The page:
Considering a DG installation is, in many ways, no different than considering
installation of air conditioning, refrigeration, heating or even computer
systems. You don't have to understand the technical equipment details to
make an informed choice which can save you money. A variety of resources
are available in the What's Next section to assist
in understanding technical aspects of DG projects.
How Much Hassle is Involved in a DG
Installation? Getting a DG system installed at your site can be
surprisingly hassle-free. Some DG integrators will design, install and maintain
DG equipment and even guarantee monthly savings. For instance, if your electric
bill averages $40,000 per month, you might agree to pay the integrator $35,000
every month while the integrator agrees to pay your actual electric bill
and the gas bill for running the DG system. An actual agreement would have
automatic adjustments for weather variations based on your previous bills;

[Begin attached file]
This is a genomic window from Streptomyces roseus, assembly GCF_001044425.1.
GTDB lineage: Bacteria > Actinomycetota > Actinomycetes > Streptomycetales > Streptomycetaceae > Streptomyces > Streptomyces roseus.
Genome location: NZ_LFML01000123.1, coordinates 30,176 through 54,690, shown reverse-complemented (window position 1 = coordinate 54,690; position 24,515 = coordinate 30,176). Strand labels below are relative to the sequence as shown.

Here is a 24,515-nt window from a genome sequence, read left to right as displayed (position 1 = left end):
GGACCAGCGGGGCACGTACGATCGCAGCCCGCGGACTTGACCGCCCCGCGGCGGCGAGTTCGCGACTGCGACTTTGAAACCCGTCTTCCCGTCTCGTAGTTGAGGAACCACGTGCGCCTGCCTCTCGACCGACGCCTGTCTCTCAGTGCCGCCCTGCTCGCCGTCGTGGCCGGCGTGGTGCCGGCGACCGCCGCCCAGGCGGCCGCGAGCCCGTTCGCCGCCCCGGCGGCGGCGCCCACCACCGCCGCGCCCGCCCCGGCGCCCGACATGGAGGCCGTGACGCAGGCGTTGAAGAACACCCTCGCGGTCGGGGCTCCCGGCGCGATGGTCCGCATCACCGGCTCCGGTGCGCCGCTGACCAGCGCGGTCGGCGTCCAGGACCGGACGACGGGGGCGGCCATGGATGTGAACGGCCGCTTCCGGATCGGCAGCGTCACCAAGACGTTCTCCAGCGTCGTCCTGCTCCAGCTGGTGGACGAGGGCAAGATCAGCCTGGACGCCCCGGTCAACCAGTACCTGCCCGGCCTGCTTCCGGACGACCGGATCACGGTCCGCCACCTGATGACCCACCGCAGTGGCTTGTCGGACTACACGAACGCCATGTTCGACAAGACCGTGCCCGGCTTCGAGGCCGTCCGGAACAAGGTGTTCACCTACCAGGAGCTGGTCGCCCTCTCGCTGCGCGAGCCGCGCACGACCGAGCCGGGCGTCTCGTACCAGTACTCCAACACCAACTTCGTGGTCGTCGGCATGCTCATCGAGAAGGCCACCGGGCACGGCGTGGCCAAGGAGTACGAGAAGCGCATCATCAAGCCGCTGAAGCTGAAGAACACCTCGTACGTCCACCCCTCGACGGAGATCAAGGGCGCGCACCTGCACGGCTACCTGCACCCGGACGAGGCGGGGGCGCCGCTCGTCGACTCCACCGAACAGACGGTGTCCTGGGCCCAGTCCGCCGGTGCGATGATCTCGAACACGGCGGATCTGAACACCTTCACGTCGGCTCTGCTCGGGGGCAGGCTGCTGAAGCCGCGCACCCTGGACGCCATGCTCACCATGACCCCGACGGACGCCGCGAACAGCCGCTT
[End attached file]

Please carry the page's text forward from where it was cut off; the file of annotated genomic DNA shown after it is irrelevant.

however, the process is the same. In this case you save $5,000 per month
in operating expenses without undertaking any of the installation activities
On the other hand, a DG project can be completely managed by a site
owner/manager. A variety of companies and other resources are available to
assist in the DG installation process. Installation options and the steps
involved in this process are described in the What's
Next section of DG Marketplace.
Other DG Benefits Besides saving money
on energy bills, DG provides benefits in the following areas :
Power quality and reliability- If you have sensitive equipment (computer
equipment, manufacturing process equipment) or if power outages could seriously
impact your business, DG can be used to improve power quality and reliability.
Security - While backup generators are in place at many commercial
and industrial sites, these power sources are usually designed to meet fire
and safety standards and usually support minimal applications including emergency
lighting and hvac equipment. A DG system can provide added security by
maintaining power to critical operating areas which would otherwise be affected
by utility power outages.
Environment - Many DG installations reduce total emissions levels
by using energy resources more efficiently, replacing heating and water heating
fossil fuel combustion emissions and in some cases displacing more damaging
central plant emissions.
Other - By installing your own generating capacity, you are helping
avoid future expansions of transmission and distribution networks in your